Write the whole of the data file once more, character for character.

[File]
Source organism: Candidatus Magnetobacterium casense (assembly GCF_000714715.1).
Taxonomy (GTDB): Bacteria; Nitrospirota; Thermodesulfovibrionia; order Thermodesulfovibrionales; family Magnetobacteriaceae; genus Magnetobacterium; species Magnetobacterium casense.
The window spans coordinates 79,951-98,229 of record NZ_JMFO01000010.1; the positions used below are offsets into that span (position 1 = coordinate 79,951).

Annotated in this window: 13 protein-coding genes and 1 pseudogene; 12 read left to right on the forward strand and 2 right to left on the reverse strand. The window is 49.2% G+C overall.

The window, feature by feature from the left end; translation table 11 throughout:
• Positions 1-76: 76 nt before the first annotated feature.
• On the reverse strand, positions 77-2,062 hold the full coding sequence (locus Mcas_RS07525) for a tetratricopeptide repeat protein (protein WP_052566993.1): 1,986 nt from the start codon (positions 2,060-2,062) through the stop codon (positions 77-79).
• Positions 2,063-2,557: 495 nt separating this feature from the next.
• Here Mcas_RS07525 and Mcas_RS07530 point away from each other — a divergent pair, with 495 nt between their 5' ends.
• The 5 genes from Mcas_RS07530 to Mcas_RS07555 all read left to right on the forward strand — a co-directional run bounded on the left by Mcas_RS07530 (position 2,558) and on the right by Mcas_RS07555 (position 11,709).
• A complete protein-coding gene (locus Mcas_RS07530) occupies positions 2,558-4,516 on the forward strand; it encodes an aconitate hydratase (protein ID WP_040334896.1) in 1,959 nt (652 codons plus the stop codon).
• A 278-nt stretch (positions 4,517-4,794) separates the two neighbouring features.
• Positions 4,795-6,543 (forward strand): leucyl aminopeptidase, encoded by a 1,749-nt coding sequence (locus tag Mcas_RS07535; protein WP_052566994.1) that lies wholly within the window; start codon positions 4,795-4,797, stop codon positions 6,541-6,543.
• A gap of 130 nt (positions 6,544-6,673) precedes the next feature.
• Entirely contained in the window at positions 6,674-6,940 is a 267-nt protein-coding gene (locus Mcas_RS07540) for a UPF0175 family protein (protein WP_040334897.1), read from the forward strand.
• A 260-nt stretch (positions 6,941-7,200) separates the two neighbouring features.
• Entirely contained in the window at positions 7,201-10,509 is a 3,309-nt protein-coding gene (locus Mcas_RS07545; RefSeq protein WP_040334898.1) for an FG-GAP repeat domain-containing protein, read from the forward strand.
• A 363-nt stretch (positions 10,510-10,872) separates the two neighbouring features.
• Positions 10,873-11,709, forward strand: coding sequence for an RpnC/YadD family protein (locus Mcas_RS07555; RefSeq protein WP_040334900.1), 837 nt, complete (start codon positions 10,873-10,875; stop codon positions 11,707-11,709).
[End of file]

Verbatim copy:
Source organism: Candidatus Magnetobacterium casense (assembly GCF_000714715.1).
Taxonomy (GTDB): Bacteria; Nitrospirota; Thermodesulfovibrionia; order Thermodesulfovibrionales; family Magnetobacteriaceae; genus Magnetobacterium; species Magnetobacterium casense.
The window spans coordinates 79,951-98,229 of record NZ_JMFO01000010.1; the positions used below are offsets into that span (position 1 = coordinate 79,951).

Annotated in this window: 13 protein-coding genes and 1 pseudogene; 12 read left to right on the forward strand and 2 right to left on the reverse strand. The window is 49.2% G+C overall.

The window, feature by feature from the left end; translation table 11 throughout:
• Positions 1-76: 76 nt before the first annotated feature.
• On the reverse strand, positions 77-2,062 hold the full coding sequence (locus Mcas_RS07525) for a tetratricopeptide repeat protein (protein WP_052566993.1): 1,986 nt from the start codon (positions 2,060-2,062) through the stop codon (positions 77-79).
• Positions 2,063-2,557: 495 nt separating this feature from the next.
• Here Mcas_RS07525 and Mcas_RS07530 point away from each other — a divergent pair, with 495 nt between their 5' ends.
• The 5 genes from Mcas_RS07530 to Mcas_RS07555 all read left to right on the forward strand — a co-directional run bounded on the left by Mcas_RS07530 (position 2,558) and on the right by Mcas_RS07555 (position 11,709).
• A complete protein-coding gene (locus Mcas_RS07530) occupies positions 2,558-4,516 on the forward strand; it encodes an aconitate hydratase (protein ID WP_040334896.1) in 1,959 nt (652 codons plus the stop codon).
• A 278-nt stretch (positions 4,517-4,794) separates the two neighbouring features.
• Positions 4,795-6,543 (forward strand): leucyl aminopeptidase, encoded by a 1,749-nt coding sequence (locus tag Mcas_RS07535; protein WP_052566994.1) that lies wholly within the window; start codon positions 4,795-4,797, stop codon positions 6,541-6,543.
• A gap of 130 nt (positions 6,544-6,673) precedes the next feature.
• Entirely contained in the window at positions 6,674-6,940 is a 267-nt protein-coding gene (locus Mcas_RS07540) for a UPF0175 family protein (protein WP_040334897.1), read from the forward strand.
• A 260-nt stretch (positions 6,941-7,200) separates the two neighbouring features.
• Entirely contained in the window at positions 7,201-10,509 is a 3,309-nt protein-coding gene (locus Mcas_RS07545; RefSeq protein WP_040334898.1) for an FG-GAP repeat domain-containing protein, read from the forward strand.
• A 363-nt stretch (positions 10,510-10,872) separates the two neighbouring features.
• Positions 10,873-11,709, forward strand: coding sequence for an RpnC/YadD family protein (locus Mcas_RS07555; RefSeq protein WP_040334900.1), 837 nt, complete (start codon positions 10,873-10,875; stop codon positions 11,707-11,709).